BG Farmen meets senior leaders to set command expectations
DAEGU GARRISON — Senior leaders of the 19th Expeditionary Sustainment Command, Camp Henry, Korea, gathered together for a 2-mile camaraderie run at Camp Walker before meeting together at the Commanding General’s Senior Leader Conference on Friday at Henry’s Place Club, Camp Henry.
The whole seminar was designed as a leader development program, said Brig. Gen. Stephen Farmen, the commanding general of the 19th ESC. The conference was held to set the leadership tone and expectations for the senior leaders under his command.
The main, underlying theme throughout the conference was ethics, said Brig. Gen. Farmen. He wanted to set common grounds for the leaders of the 19th ESC to base their decisions on and to make sure those decisions were morally and ethically sound.
Brig. Gen. Farmen wanted to ensure his leaders were doing three things specifically: being a role model, developing soldiers ethically, and avoiding creating ethical dilemmas for their subordinates. He used analogies to make sure his leaders were doing what they were instructing their subordinates to do.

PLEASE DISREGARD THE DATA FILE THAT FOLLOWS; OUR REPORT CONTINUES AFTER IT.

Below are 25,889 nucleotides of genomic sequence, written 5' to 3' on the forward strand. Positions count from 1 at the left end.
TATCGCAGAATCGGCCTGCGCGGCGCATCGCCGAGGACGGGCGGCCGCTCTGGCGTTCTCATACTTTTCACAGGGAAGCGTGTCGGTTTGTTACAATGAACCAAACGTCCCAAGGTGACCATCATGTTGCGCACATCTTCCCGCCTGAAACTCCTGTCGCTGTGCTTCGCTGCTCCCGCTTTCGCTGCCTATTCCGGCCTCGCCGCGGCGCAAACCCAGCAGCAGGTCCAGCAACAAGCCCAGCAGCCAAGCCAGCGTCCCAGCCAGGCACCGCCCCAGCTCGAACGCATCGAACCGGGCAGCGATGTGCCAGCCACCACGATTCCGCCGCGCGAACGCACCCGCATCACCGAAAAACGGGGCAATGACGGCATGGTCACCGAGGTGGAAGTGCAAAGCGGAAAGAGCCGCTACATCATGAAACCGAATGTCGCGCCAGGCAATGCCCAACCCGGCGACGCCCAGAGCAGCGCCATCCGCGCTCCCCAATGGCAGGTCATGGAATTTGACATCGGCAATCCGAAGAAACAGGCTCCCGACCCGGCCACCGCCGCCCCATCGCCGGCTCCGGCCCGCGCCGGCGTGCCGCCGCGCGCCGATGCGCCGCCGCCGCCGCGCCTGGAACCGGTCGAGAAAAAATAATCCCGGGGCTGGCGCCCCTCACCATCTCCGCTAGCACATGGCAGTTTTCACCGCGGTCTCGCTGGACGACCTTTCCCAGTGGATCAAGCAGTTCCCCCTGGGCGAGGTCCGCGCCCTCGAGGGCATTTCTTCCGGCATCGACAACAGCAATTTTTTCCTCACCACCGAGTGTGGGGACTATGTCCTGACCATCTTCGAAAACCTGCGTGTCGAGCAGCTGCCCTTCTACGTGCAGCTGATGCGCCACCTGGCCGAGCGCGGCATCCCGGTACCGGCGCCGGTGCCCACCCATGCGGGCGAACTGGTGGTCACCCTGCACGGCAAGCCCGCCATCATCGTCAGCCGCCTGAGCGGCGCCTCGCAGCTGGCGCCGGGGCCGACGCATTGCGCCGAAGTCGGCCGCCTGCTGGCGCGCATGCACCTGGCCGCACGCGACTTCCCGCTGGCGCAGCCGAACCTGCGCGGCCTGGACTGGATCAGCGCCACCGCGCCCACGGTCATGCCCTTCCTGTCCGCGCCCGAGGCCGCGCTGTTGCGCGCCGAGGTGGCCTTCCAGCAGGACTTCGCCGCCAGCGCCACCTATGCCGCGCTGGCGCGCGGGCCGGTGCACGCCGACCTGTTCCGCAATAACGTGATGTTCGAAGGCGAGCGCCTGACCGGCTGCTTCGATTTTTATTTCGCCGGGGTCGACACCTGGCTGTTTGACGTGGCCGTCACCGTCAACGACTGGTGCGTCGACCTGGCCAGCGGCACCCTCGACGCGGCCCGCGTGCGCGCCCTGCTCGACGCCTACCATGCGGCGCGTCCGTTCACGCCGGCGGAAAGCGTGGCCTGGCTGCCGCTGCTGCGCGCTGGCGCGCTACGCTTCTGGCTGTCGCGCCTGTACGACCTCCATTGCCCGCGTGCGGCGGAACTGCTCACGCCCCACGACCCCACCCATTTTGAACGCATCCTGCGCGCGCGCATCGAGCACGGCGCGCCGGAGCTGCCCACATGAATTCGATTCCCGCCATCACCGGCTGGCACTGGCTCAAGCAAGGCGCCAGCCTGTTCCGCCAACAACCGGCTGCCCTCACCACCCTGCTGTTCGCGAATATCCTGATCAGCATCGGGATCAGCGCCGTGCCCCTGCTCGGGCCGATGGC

“Does your audio match your video?” asked Brig. Gen. Farmen.
Brig. Gen. Farmen brought up the Army regulations, military law, and the Army values as examples for leaders to refer to as guiding rules and standards to ensure their decisions were the right ones.
Leaders in the 501st Sustainment Brigade have already been focusing studying ethical decisions made as part of their leader development program, said Col. Mark Weinerth, the commanding officer of the 501st SBDE, Camp Carroll.
“I break my leaders into groups and together we work through the ethical dilemmas and challenges that often appear during wartime scenarios,” said Col. Weinerth. “We also study historical Korean engagements, paying attention to the decisions made and how those situations played out.”
Senior leaders of the 19th ESC came away from the meeting knowing exactly what Brig. Gen. Farmen was expecting from them during their leadership cycles. Many drew from their years of experience in the Army to fit the CG’s themes into their leadership styles.
“I look at ethics as if I’m on a range,” said Sgt. Maj. Prentiss Hall, the G3 sergeant major of the 19th ESC. “You have your left and right limits that set the boundaries of what you can and can’t do.”